Yet I did discover a growing good news story in the flower business. There is a growing effort in Ecuador and the United States to develop and market nontoxic, sustainable flowers sold here.
I followed the stem of this budding green flower movement back to its source in California. Nearly 20 years ago Gerald Prolman, a developer and marketer of food products, started converting large tracts of land to organic crops. He began growing flowers in late 2000, but a rose, he discovered, is not a head of broccoli.
“Flowers turned out to be very complicated,” Prolman said. “They use anywhere from fifty to a thousand times the chemicals as vegetables.” One dot-size blemish on a leaf can ruin a flower for consumers
Prolman is not easily daunted in his mission to eliminate chemicals. He started OrganicBouquet.com in 2004, billing it as “the first online eco-florist.” He has since become the recognized leader in organic and sustainable flowers in the United States. Another supplier, thespiraledstem.com, supplies eco-flowers for weddings or larger events.
Although the market for organic flowers is still nascent, the charismatic Prolman believes we’re poised for a revolution. The market has grown fast: $19 million in organic flowers were sold in the United States last year, according to the Organic Trade Association. Six years ago there were practically none available.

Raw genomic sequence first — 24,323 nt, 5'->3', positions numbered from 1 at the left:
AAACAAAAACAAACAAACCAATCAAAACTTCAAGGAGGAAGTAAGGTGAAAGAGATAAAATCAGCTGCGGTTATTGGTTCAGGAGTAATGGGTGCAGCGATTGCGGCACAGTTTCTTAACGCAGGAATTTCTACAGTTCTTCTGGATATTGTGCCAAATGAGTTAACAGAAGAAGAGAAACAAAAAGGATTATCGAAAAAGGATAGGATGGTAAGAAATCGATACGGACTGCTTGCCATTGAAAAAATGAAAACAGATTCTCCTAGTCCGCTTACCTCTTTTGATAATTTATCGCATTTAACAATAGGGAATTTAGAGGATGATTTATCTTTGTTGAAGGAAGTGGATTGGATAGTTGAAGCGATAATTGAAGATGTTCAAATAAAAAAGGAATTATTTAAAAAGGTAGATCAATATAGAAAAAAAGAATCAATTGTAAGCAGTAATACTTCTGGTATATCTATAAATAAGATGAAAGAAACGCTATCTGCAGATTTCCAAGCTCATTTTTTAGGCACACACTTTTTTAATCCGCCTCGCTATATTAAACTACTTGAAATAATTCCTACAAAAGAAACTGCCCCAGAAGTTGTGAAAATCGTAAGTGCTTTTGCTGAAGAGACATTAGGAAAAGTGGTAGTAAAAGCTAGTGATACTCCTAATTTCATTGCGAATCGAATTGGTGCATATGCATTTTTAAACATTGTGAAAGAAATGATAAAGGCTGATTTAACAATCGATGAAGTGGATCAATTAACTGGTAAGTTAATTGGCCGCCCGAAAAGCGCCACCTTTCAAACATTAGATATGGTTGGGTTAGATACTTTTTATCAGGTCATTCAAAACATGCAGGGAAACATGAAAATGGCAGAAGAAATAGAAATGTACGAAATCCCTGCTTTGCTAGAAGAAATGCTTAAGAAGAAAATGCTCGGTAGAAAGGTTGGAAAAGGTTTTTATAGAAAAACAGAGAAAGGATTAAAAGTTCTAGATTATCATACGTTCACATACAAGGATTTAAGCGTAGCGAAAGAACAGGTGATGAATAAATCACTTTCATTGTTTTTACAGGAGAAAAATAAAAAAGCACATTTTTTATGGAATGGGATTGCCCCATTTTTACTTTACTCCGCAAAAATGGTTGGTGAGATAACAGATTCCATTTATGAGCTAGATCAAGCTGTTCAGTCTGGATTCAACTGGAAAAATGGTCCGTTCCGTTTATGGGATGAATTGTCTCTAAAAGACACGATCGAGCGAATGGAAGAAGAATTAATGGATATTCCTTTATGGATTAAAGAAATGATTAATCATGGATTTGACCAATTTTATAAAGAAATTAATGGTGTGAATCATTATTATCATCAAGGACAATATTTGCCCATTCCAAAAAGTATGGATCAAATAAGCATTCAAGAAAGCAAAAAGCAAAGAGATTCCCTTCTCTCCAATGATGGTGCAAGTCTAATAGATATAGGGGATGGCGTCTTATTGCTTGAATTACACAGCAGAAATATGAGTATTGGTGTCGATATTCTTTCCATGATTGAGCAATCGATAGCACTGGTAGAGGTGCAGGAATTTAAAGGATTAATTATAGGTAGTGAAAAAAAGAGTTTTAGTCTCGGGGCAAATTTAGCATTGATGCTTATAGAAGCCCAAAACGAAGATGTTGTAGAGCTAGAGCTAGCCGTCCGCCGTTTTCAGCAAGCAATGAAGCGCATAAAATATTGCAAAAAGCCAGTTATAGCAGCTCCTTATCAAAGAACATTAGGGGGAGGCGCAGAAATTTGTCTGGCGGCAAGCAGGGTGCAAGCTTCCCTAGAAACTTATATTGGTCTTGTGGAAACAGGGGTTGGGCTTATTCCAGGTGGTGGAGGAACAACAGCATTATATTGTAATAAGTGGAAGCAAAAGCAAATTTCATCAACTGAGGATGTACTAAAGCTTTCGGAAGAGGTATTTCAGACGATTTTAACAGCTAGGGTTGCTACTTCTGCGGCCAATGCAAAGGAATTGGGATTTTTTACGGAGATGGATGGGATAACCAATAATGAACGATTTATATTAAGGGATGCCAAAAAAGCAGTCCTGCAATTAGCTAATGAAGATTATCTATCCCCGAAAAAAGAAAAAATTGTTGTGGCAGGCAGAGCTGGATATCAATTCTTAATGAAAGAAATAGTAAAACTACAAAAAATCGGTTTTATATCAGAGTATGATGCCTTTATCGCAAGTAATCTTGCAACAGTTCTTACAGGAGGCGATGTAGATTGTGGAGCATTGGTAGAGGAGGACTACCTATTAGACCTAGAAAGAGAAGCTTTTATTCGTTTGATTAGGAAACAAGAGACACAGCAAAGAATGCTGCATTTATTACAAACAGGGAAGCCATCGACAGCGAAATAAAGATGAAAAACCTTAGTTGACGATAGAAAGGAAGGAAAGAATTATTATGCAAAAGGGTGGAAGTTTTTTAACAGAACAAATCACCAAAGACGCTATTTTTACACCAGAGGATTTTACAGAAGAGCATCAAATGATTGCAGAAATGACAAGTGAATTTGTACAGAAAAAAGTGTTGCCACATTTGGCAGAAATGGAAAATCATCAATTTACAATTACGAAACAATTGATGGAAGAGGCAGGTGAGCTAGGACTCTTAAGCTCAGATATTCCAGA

One key to this new market is the two kinds of labels, organic and sustainable. It can be easy to get them confused. Here’s the difference: Organic certification focuses on the environment, while sustainable includes both social and ecological standards.
VeriFlora, the largest “sustainable” label used in North America, certified 750 million stems this year, and incorporates three categories of criteria: environmental responsibility, social responsibility, and quality control. First certified in 2004, today there are eight growers in California, three in Colombia, and eight in Ecuador.
I didn’t find an appreciable price difference between green and conventional flowers. In fact, when I compared online prices, a dozen roses were cheaper on OrganicBouquet.com than at 1-800-flowers.com.
To learn what a green flower means on the ground, I visited several certified farms. In Ecuador I went to one called LatinFlor, which received VeriFlora’s seal of approval.
On a sunny October morning, I met the manager, Fernando Duran, who is passionate about making the farm healthy for flowers and workers. He told me the farm uses a quarter of the pesticides it used 20 years ago.
In an effort to eliminate pesticides, Duran said, a researcher at LatinFlor found a natural biological control for a stubborn pest, the leaf miner. The scientist found the wasp is a natural enemy of the insect, attacking its larvae. He then developed a vacuum that is used to suck the dead insects off every plant.
“I’m happy to see organic is possible,” he said. “Our children and grandchildren will reap the harvest.”
This is a shortened version of English professor Charles Bergman’s cover story for Audubon magazine’s January/February 2008 issue.